that because SQLLite isn't a multi-user DB server but a single user 
embedded (desktop) db. Use the right tool for the job.

On Saturday, October 15, 2016 at 7:02:58 PM UTC+2, Ralph Smith wrote:
> How are the processes supposed to interact with the database?  Without 
> extra synchronization logic, SQLite.jl gives (occasionally)
> ERROR: LoadError: On worker 2:
> SQLite.SQLiteException("database is locked")
> which on the face of it suggests that all workers are using the same 
> connection, although I opened the DB separately in each process.
> (I think we should get "busy" instead of "locked", but then still have no 
> good way to test for this and wait for a wake-up signal.)
> So we seem to be at least as badly off as the original post, except with 
> DB calls instead of simple writes.
> We shouldn't have to stand up a separate multithreaded DB server just for 
> this. Would you be kind enough to give us an example of simple (i.e. not 
> client-server) multiprocess DB access in Julia?
> On Saturday, October 15, 2016 at 9:40:17 AM UTC-4, Steven Sagaert wrote:
>> It still surprises me how in the scientific computing field people still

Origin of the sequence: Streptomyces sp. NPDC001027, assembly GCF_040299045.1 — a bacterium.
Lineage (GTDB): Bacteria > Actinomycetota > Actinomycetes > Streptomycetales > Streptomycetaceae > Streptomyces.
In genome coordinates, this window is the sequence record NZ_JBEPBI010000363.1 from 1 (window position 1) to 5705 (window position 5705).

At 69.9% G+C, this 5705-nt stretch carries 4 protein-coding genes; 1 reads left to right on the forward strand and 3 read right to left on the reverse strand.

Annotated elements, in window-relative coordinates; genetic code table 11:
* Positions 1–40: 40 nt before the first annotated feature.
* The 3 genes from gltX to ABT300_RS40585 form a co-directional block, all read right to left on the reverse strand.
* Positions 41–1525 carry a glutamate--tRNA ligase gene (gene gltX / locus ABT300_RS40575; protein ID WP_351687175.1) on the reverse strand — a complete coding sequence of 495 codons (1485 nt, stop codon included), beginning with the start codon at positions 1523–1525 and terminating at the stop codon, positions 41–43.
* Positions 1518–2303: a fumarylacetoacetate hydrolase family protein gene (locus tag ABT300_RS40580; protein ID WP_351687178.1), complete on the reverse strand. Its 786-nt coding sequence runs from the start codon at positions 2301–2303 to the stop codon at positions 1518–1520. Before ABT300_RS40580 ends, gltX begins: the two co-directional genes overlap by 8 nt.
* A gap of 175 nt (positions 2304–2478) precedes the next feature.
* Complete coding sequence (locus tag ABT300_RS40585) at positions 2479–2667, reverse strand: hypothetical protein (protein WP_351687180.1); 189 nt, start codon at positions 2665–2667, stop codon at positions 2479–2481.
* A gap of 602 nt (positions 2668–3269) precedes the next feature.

>> refuse to learn about databases and then replicate database functionality 
>> in files in a complicated and probably buggy way. HDF5  is one example, 
>> there are many others. If you want to to fancy search (i.e. speedup search 
>> via indices) or do things like parallel writes/concurrency you REALLY 
>> should use databases. That's what they were invented for decades ago. 
>> Nowadays there a bigger choice than ever: Relational or non-relational 
>> (NOSQL), single host or distributed, web interface or not,  disk-based or 
>> in-memory,... There really is no excuse anymore not to use a database if 
>> you want to go beyond just reading in a bunch of data in one go in memory.
>> On Monday, October 10, 2016 at 5:09:39 PM UTC+2, Zachary Roth wrote:
>>> Hi, everyone,
>>> I'm trying to save to a single file from multiple worker processes, but 
>>> don't know of a nice way to coordinate this.  When I don't coordinate, 
>>> saving works fine much of the time.  But I sometimes get errors with 
>>> reading/writing of files, which I'm assuming is happening because multiple 
>>> processes are trying to use the same file simultaneously.
>>> I tried to coordinate this with a queue/channel of `Condition`s managed 
>>> by a task running in process 1, but this isn't working for me.  I've tried 
>>> to simiplify this to track down the problem.  At least part of the issue 
>>> seems to be writing to the channel from process 2.  Specifically, when I 
>>> `put!` something onto a channel (or `push!` onto an array) from process 2, 
>>> the channel/array is still empty back on process 1.  I feel like I'm 
>>> missing something simple.  Is there an easier way to go about coordinating 
>>> multiple processes that are trying to access the same file?  If not, does 
>>> anyone have any tips?
>>> Thanks for any help you can offer.
>>> Cheers,
>>> ---Zachary

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